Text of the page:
Buchanan at the American Founding: the constitutional political economy of a republic of equals and unequals
Author: John Meadowcroft
Published in Public Choice (2020). https://doi.org/10.1007/s11127-020-00801-w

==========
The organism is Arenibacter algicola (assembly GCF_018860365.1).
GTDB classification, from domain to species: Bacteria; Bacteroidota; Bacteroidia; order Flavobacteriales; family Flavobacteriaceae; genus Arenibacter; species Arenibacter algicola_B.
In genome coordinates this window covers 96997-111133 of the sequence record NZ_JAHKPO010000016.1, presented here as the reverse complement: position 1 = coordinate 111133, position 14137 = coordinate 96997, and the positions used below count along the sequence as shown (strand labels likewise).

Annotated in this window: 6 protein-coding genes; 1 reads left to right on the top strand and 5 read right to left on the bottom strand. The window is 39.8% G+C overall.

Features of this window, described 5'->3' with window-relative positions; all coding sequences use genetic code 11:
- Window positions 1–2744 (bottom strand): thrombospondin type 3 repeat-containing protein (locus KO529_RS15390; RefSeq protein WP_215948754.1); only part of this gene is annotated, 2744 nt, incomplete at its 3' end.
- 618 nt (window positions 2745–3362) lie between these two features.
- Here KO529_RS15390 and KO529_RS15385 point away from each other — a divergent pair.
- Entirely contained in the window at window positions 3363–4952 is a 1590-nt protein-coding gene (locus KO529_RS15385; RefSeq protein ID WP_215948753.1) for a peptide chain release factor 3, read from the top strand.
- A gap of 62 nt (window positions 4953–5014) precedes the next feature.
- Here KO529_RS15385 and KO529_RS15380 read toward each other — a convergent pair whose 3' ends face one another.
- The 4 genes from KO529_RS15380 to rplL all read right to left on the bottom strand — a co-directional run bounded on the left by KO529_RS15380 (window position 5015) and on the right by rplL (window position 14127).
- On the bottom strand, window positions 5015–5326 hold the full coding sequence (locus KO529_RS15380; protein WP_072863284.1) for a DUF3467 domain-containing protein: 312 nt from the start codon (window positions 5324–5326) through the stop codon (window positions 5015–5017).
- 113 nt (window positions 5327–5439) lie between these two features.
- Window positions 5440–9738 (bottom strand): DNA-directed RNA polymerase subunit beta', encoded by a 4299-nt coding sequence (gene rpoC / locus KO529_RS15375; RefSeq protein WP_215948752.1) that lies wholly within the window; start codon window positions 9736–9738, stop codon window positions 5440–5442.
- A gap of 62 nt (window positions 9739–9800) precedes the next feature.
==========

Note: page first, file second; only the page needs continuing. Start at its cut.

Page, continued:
James M. Buchanan cited the American Founding as an important inspiration for his constitutional vision. Buchanan and the Founders shared a belief in the moral equality of persons and a conviction that social order could be built upon a nexus of contract and exchange. The early revolutionaries were inspired by the classical republican ideal of impartial government serving the public interest, but Buchanan and the later Founders did not believe that relying on political actors to pursue the common good would avert tyranny. Buchanan’s insistence on unanimous constitutional agreement highlights the fact that the Constitutional Convention did not obtain the consent of the black Americans who constituted close to one-fifth of the population, but to whom the Founders did not extend the principle of moral equality. Accordingly, Buchanan’s work leads to an appreciation of the Founders as an archetype of the constitutional mentality that he advocated throughout his work, but also to an understanding that the Founding fell short of his ideal of genuinely consensual politics. The practical import of Buchanan’s work therefore is to facilitate the evaluation of real-world politics—in this case, America’s Founding and subsequent political development—and to point the way towards future reforms informed by a constitutional mentality.